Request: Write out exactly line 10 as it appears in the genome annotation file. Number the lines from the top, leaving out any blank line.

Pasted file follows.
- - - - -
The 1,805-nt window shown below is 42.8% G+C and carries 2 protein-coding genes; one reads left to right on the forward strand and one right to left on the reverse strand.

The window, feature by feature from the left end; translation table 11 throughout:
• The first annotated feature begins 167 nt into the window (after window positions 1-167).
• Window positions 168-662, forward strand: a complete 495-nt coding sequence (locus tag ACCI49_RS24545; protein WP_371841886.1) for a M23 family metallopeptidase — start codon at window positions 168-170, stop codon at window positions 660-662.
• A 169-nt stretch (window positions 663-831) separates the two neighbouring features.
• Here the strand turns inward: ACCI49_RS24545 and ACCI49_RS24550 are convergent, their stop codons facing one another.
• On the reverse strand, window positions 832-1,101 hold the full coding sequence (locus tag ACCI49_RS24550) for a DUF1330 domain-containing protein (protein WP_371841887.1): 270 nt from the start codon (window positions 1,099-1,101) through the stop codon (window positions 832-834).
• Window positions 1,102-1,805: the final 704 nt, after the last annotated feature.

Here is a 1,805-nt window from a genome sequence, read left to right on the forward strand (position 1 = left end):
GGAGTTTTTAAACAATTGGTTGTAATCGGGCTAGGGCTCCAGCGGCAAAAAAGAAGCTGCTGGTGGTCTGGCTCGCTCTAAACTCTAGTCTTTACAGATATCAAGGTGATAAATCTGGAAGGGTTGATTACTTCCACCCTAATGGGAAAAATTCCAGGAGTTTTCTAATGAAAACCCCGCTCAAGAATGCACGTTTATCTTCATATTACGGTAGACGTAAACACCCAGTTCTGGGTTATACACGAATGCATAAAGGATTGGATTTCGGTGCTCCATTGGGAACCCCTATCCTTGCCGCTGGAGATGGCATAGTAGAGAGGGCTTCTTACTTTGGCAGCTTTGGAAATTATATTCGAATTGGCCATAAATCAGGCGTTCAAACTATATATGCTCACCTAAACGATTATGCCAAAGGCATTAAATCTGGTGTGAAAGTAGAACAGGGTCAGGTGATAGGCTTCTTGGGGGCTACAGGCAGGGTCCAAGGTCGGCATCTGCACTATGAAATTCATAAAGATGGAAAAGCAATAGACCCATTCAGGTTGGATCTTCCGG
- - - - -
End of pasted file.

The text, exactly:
GGAGTTTTTAAACAATTGGTTGTAATCGGGCTAGGGCTCCAGCGGCAAAAAAGAAGCTGCTGGTGGTCTGGCTCGCTCTAAACTCTAGTCTTTACAGATATCAAGGTGATAAATCTGGAAGGGTTGATTACTTCCACCCTAATGGGAAAAATTCCAGGAGTTTTCTAATGAAAACCCCGCTCAAGAATGCACGTTTATCTTCATATTACGGTAGACGTAAACACCCAGTTCTGGGTTATACACGAATGCATAAAGGATTGGATTTCGGTGCTCCATTGGGAACCCCTATCCTTGCCGCTGGAGATGGCATAGTAGAGAGGGCTTCTTACTTTGGCAGCTTTGGAAATTATATTCGAATTGGCCATAAATCAGGCGTTCAAACTATATATGCTCACCTAAACGATTATGCCAAAGGCATTAAATCTGGTGTGAAAGTAGAACAGGGTCAGGTGATAGGCTTCTTGGGGGCTACAGGCAGGGTCCAAGGTCGGCATCTGCACTATGAAATTCATAAAGATGGAAAAGCAATAGACCCATTCAGGTTGGATCTTCCGG